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The Ortonville Independent
Ortonville, Minnesota
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January 27, 1998     The Ortonville Independent
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January 27, 1998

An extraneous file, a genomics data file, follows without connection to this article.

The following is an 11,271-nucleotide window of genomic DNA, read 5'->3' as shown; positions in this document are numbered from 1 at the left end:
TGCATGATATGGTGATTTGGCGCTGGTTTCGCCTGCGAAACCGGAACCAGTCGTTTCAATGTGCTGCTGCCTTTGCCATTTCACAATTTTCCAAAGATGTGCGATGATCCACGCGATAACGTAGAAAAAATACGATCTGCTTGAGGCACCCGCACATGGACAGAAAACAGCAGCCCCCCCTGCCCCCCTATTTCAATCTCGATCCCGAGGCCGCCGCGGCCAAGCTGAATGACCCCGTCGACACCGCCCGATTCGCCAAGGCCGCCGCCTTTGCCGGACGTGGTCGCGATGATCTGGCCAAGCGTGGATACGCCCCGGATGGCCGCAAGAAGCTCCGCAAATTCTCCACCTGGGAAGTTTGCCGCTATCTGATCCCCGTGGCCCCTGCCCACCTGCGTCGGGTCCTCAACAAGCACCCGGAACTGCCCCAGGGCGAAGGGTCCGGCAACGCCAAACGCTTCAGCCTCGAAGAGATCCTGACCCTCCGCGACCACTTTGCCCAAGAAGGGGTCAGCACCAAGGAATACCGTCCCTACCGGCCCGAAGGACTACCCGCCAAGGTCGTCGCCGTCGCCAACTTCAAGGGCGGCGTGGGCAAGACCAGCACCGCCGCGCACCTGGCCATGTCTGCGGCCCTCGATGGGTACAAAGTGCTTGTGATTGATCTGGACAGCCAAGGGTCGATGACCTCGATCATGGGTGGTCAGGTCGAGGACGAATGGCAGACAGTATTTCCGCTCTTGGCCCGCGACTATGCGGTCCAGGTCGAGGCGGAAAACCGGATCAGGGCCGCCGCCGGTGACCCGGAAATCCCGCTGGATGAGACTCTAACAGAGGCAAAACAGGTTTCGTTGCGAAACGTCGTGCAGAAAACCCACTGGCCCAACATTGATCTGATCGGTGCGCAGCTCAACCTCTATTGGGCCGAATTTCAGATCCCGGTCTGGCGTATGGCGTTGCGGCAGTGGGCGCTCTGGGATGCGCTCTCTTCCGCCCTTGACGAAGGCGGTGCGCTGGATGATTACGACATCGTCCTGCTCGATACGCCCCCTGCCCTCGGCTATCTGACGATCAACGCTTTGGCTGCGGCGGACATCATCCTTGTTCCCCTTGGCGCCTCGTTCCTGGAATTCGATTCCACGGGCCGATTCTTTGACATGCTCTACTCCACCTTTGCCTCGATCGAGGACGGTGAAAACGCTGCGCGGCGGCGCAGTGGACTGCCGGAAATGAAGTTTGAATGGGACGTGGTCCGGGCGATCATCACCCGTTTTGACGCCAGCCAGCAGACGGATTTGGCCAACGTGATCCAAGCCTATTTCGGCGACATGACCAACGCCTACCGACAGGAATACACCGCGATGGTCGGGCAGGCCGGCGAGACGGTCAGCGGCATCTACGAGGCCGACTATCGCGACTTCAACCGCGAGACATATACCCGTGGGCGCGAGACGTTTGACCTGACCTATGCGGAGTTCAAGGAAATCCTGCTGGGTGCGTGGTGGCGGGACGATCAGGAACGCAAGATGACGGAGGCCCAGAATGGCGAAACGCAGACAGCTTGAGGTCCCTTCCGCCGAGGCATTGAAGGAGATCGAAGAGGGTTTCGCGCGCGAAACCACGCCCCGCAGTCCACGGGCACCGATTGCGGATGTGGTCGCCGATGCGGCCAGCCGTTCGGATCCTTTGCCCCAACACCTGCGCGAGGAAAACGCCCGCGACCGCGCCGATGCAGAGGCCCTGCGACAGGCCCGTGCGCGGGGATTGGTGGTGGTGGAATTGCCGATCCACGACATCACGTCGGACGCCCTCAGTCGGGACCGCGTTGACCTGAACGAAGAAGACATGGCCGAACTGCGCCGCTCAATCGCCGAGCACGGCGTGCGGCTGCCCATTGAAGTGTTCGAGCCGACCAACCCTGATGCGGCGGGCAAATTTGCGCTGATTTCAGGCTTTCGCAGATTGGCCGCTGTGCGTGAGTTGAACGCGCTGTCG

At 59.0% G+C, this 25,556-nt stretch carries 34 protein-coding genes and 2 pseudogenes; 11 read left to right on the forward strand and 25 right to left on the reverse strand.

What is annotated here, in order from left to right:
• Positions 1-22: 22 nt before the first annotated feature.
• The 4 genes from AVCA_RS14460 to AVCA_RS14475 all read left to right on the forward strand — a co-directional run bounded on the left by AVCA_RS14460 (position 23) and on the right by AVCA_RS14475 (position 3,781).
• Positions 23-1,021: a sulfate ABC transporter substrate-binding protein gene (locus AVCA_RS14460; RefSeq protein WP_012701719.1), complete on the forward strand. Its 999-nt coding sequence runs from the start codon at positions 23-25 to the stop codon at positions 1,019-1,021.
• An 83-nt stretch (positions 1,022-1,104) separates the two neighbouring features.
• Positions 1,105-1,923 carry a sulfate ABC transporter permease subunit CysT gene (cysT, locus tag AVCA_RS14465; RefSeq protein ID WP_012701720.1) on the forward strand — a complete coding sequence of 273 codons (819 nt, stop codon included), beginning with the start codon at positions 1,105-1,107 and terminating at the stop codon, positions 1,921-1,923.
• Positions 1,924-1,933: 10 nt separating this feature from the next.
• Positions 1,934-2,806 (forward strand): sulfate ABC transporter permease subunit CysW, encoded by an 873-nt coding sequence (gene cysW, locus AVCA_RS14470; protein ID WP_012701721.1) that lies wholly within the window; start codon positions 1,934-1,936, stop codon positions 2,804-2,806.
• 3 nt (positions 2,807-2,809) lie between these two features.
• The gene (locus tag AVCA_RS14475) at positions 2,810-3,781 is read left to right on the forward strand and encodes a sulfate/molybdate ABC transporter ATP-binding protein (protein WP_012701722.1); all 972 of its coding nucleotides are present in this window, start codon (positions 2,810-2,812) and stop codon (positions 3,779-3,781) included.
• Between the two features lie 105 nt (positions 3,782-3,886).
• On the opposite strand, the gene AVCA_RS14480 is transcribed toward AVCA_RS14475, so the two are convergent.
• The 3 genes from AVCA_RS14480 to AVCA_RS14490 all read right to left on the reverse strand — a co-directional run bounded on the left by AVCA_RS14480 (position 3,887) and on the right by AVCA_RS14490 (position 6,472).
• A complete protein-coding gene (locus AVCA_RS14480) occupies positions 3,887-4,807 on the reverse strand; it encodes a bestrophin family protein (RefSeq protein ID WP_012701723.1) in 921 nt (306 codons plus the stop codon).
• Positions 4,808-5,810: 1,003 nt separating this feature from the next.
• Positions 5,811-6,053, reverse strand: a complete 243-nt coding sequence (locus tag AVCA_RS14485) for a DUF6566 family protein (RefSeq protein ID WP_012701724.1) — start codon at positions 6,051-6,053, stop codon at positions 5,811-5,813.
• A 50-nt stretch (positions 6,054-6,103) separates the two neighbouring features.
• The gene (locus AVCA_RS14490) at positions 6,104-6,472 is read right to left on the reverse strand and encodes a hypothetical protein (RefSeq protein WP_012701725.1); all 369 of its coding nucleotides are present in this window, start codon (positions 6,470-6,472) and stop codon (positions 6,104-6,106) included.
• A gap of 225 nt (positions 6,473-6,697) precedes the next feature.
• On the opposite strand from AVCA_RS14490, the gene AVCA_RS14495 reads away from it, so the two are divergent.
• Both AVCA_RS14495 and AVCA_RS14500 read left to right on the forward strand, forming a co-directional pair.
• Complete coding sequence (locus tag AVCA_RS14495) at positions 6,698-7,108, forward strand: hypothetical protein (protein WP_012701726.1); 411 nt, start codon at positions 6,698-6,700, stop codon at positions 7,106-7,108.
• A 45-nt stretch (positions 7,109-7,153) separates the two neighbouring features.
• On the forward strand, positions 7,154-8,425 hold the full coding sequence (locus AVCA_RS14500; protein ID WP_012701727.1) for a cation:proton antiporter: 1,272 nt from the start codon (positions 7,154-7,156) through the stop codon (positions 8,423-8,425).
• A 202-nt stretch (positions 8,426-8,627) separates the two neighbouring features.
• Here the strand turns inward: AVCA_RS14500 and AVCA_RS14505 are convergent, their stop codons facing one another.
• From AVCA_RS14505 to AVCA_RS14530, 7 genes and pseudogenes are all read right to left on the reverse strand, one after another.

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sautred emade d ain fr Ortonville with a heart" NT .ORTONVILLE'S SHELBY ELLIOTT, now of the metro area, was featured as the top news spot on KSTP .I,1 Saturday night on all three evening newscasts. The station had learned that Shelby had worked as Intern at the White House after Monica Lewinsky had worked there. Lewinsky has been the key figure in CUrrent White House crisis. Shelby, daughter of George Elliott of Ortonville and Sheila Elliott of the area, said on the newscast that she finds it hard to believe that Lewinsky is telling the truth. Shelby works as a White House intern, now employed at the Mall of America. Photo above was taken of :e on the 6 p.m. newscast, 00.onville man pleads not Uilty to assault, other charges rnorfio "Chico" Lyons of nville was charged with fifth ee assault, criminal damage ertv, and disorderly conduct int nection with an incloent in Lyons pleaded not .to all charges and demanded a on November 19, 1997. the Big Stone County daint, on Nov. 10, 1997, Officer Jason Mork Lyons was at the Vali- alting and causing . Mork knocked at the room answered. He went where he observed cing out the bathroom climbing out. He ordered :k in, and called Ortonville Gary Dinnel and Big ounty Deputy John Haukos ). :Omplaint continues, while room, a juvenile, another Lyons started mouthing off the juvenile kicked in the leg. Mork and grabbed Lyons and him on the bed. When pick him up, Lyons leg. m Haukos' squad car, Lyons to kick out the windows, was told to stop. He was / eventually maced to M him from kicking out the windows, according to the report. No date was set for the trial. The fifth degree assault charge carries a maximum sentence of five years in jail and/or a $10,000 fine. The criminal damage to property and disorderly conduct charges each carry a maximum penalty of 90 days in jail and/or a $700 fine. Pheasafits Forever hunt this Saturday Big Stone County's Pheasants Forever group will stage a Predator Hunt this Saturday, Jan. 31st. Pre-registration is requested at the Big Stone Bait, phone 839-3449, Lon Moen, phone 273-2279, or on the mbming of the hunt at Tom's Barr in Correll, 7 a.m. to 9 a.m. Inkpa Days meet There will be a planning meeting for Inkpa Days on Thursday, Feb. 5th at 8 p.m. at the Big Stone City Fire Hall. The events will be determined that night, committees will be formed and fundraisers discussed. Volunteers are needed to make a succefid meeting. Burdick Observes lO0th Ortonville's Alta Burdick of Northridge Residence, observed her 100th birthday on Jan. 21st of this year. She's shown in side photo taken on the day of her birthday. Alta was born Jan. 21, 1898, in Dixon, Illinois, and at the age of 10, moved with her parents Amelia and Victor Schrader, to a farm near Odessa. After graduating from Ortonville High School in 1915, she attended Normal Training, following which she taught country school until meeting and marrying Wallace Burdick in 1917. Alta's children include son Gene (with wife Norma Jean), and daughter Gen Simonitch Davis (with husband Norman), all of whom reside in Ortonville; daughter Velda Schoenrock (husband Shorty) and daughter-in-law La Jean (late husband Dale) all of Illinois. Pheasants Forever to meet tonight City keeps electric, sewer rates same for third year Ortonville's City Council has good news for city residents. For the third straight yar, the council has voted for no increase in the city water and sewer rates. The rates will remain the same in 1998 as they have been since January 1996. "We have some of the lowest electrical rates in the state," said Ortonville City Clerk/Administrator John Jenkins. He attributes the low rates to the low cost of producing electricity from the hydro-power dams which the city purchases through the Western Ar'ea Power Administration. Another important factor that has kept the rates low, is that city residents have been very cooperative in using the city's load management program, said Art Hamann, city electrical superintendent. Through this program, the city controls the water heaters, central air conditioning and electric heat which lowers the city's peak demand. In other business, Gene Jacobson of Ortonville, acldressed the Council on the transfer of $50,000 to the golf course for equipment replacement from the city's water and light fund. Jacobson said he would rather see city money go toward repairing the streets, which everyone benefits from, rather than the golf course that only golf enthusiasts use. "I believe the golf course is a benefit to the city, just as the swimming pool and parks are," said Councilman Blair Johnson. "Not Fredrickson pleads everyone uses them, but the city must still fund them." The golf course has turned a profit the last couple years, said Paul Tinklenberg, golf course superintendent. "That golf course brings a lot of revenue into this town," he said. Councilman Bill Hynnek said, "The golf course brings a lot of people to this town that wouldn't normally come here. The money they bring in may not be tangible, but it comes indirectly to city residents." Discussion was held on having the \\; city attorney draft the Flood Business Buyout Program, in which the city would purchase the properties where Berkner Plumbing and Heating, Ortonville Auto and Strege's Auto Parts are located. These businesses are located in the flood plain and received damage from last year's flood. According to the city's Economic Development Authority secretary Jeanette Knip, the city has received grant funding to purchase the properties at the appraised values if (Continued on page 3) not guilty to sale charges, jury tr,al set Shawn Fredrickson, 27, of Odessa -fleaded not guilty to three felony counts of sale of a controlled substance in the fifth degree in Big Stone County Court on January 20. Fredrickson imposed his right to a speedy trial, which is scheduled for March 3 in Big Stone County Court. Fredrickson is being held on $2,500 bail. He was under house arrest when he was arrested for allegedly selling a Big Stone County confidential informant several baggies of marijuana. His house arrest was revoked, and he was ordered to serve the remainder of that sentence, about 90 days, in jail. When that time is up, Fredrickson can post his bail, and get out of jail. Also in Big Stone County Court on Jan. 20, William Boerjan, 21, of Ortonville agreed to plead guilty to theft of a motor vehicle if one count of theft was dropped. He will be sentenced on' February 18. He remains in the custody of the Big Stone County Sheriff's Office. SWEARING IN new City Councilman Bill Hynnek is OrtonviUe Mayor Dave Ellingson at the Council's annual meeting Monday night. Flu takes Ortonville by storm Your bones ache and you feel it coming like a train you can't stop. The flu bug has swept through Ortonville, and much of Minnesota, leaving half-empty businesses, schools, and full homes. According to Liz Sorenson of the Northside Medical Center, there have been too many cases to count at this point. She said they are only reporting positive cases to the Minnesota Department of Health, of which she's reported 50 or 60 cases and has more to send in. "That's not including the families we're treating," Sorenson said. In the case of families, if one positive case is reported, the entire family will get treated. Sorenson said it has been a busy week at the Clinic. Buddy Fergeson of the Minnesota Department of Health said Minnesota has had a slow start to this flu season. Last year, a majority of their cases were reported in December, but most cases seem to be coming in this month, this season. He said 175 schools in Minnesota have had a doubling of absentee rate among students reporting flu-like symptoms. He also said 15 nursing homes in Minnesota have reported the flu. Northridge Residence in Ortonville has been closed to visitors for two weeks due to the flu. Open House Next Wednesday At Main Street Industries, Clinton Main Street Industries and Training Center, Inc. at Clinton will host an Open House at their new facility next Wednesday, January 28 from 3-6 p.m. The clients, staff and board members of MSITC extend an invitation to the public to visit their new facility that day, and enjoy refreshments with them. Originally the Big Stone County DAC, MSITC is a day training and habilitation center that provides work for developmentally disabled adults throughout Big Stone County. The program currently has 18 clients; 12 of these clients live at Monarch Heights in Ortonville. The other six reside throughout Big Stone County. The new facility was constructed by Big Stone County, and MSITC leased the building through monthly payments. When the Big Stone County DAC began in Clinton in 1968 it was locat- ed at the former Odd Fellows build- ing. In 1976 it was moved to the for- A Big Stone County Pheasants Forever meeting will be held Tuesday, Jan. 27th at 7 p.m. at the VFW in Ortonville..-  CLASSIFIED ADS BRING ..... QUICK RESULTS ..... mer Clinton State Bank building, which was donated to the DAC by the Clinton State Bank. This facility served the clients well, but additional space was needed for projects as well as for the daily needs of the clients. Deanna Stattelman, director, and the MSI board members met with Big Stone County Human Services Director, Dan Hanratty, and the County Board noting their needs, and the agreement was made to construct the new building, with Main Street Industries entering into a lease agree- ment with the County. The furnish- ings and equipment in the facility is the property and responsibility of MSI. The building was constructed by Dallas I, Hanson, Inc., Ortonville, as the general contractor. The .move to their new quarters took place over the Thanksgiving weekend, with the "first day" in their new home Monday, December 1, 1997. Many generous donatiops have been received to assist with the fur- nishing of the new facility, and dona- tions are still being accepted. Members of the board are Pat Collins, David Dinnell, Dennis Lindholm, Crystal Pauli, Dave Torgerson, Kathi Tharaldson and Eppie Viacrucis. Former board mem- bers who were also involved during their service were Beth Swenson and Ann Sibson. The Human Services Board mem- bers were also involved; this board includes Dan Hanratty, director; members of the county board of com- missioners and lay members, Isabelle Wolner and Kathy Morrill. An advertisement of congratula- tions from the contractors and suppli- ers involved in the construction of the new facility appears in this issue. The public is cordially invited to visit Main Street Industries and Training Center next Wednesday, visit with the staff and clients and enjoy refreshments.